Mere Irish and Fior-Ghael: Studies in the Idea of Irish Nationality, Its Development and Literary Expression Prior to the Nineteenth Century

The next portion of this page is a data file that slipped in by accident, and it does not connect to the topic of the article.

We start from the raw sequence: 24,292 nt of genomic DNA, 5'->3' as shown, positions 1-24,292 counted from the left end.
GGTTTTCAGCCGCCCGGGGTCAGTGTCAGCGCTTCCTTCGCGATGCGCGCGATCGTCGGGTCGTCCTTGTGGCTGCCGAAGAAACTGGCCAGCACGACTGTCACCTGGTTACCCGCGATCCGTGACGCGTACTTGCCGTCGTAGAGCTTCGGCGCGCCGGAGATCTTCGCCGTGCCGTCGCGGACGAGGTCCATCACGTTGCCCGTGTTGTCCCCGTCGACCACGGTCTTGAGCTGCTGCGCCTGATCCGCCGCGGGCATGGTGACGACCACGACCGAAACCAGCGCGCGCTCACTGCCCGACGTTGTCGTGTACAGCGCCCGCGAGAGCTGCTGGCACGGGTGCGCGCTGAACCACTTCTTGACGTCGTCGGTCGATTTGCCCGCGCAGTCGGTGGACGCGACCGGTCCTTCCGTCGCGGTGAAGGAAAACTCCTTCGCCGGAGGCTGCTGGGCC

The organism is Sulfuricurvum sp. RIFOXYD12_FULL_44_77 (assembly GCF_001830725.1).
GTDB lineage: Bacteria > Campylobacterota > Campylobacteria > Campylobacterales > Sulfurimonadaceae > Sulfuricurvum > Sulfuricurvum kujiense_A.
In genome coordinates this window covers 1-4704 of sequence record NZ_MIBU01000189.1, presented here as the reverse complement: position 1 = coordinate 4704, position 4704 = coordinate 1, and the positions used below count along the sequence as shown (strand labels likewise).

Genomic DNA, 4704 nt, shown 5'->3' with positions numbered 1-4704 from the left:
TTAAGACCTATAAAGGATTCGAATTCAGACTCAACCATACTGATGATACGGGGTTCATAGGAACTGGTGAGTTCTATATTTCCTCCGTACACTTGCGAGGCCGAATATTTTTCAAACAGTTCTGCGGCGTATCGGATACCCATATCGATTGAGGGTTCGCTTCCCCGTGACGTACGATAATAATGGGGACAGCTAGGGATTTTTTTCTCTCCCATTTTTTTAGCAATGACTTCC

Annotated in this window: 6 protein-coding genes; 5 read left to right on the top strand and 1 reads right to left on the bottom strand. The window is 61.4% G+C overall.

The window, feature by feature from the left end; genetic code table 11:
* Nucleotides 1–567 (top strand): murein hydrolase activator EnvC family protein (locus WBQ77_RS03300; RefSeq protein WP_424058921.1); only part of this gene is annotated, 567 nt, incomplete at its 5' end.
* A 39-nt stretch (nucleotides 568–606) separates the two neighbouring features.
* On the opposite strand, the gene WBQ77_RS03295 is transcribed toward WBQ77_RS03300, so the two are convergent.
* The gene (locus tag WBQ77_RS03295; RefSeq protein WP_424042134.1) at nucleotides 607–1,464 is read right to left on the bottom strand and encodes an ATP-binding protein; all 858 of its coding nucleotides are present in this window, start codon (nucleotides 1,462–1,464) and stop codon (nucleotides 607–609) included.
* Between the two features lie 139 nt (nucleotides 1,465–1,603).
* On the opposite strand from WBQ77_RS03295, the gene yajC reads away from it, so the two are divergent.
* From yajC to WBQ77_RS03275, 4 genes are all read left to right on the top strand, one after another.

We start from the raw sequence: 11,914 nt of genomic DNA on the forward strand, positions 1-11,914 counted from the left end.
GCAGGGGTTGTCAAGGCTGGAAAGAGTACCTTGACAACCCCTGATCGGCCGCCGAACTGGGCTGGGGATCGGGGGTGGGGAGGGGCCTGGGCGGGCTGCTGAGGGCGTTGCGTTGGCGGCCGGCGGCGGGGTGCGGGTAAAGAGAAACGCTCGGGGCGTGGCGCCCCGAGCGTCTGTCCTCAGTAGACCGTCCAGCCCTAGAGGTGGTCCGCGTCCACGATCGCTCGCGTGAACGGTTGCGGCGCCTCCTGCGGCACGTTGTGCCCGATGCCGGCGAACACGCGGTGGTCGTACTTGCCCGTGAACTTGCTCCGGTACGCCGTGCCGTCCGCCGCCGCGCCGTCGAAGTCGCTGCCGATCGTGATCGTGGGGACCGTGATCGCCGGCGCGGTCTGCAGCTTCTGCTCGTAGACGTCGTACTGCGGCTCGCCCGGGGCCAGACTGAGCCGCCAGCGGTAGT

Since its publication in 1986, Mere Irish and Fior-Ghael has acquired cult status as one of the most extensive and incisive studies on the growth of ... Show synopsis Since its publication in 1986, Mere Irish and Fior-Ghael has acquired cult status as one of the most extensive and incisive studies on the growth of an Irish national identity. Spanning five centuries, the sources dealt with are drawn from three linguistic traditions, Irish-Gaelic, Latin, and English, and chart the slow and painful process of cultural confrontation, antagonism, and interaction. Leerssen takes for his central theme the formulation of an ideal or stereotype of "Irishness" -- Mere Irish in English discourse, Fior-Ghael from the native point of view. The author traces the development of this ethnic image in discursive traditions and genres as diverse as Gaelic poetry, English drama, controversial religious writings, political commentary, and historiography, from the Middle Ages until the Act of Union. This is both a prehistory of Irish nationalism and a compendium of Irish cultural history; it addresses not only the interaction between political and literary developments, but also between Ireland's cultural traditions.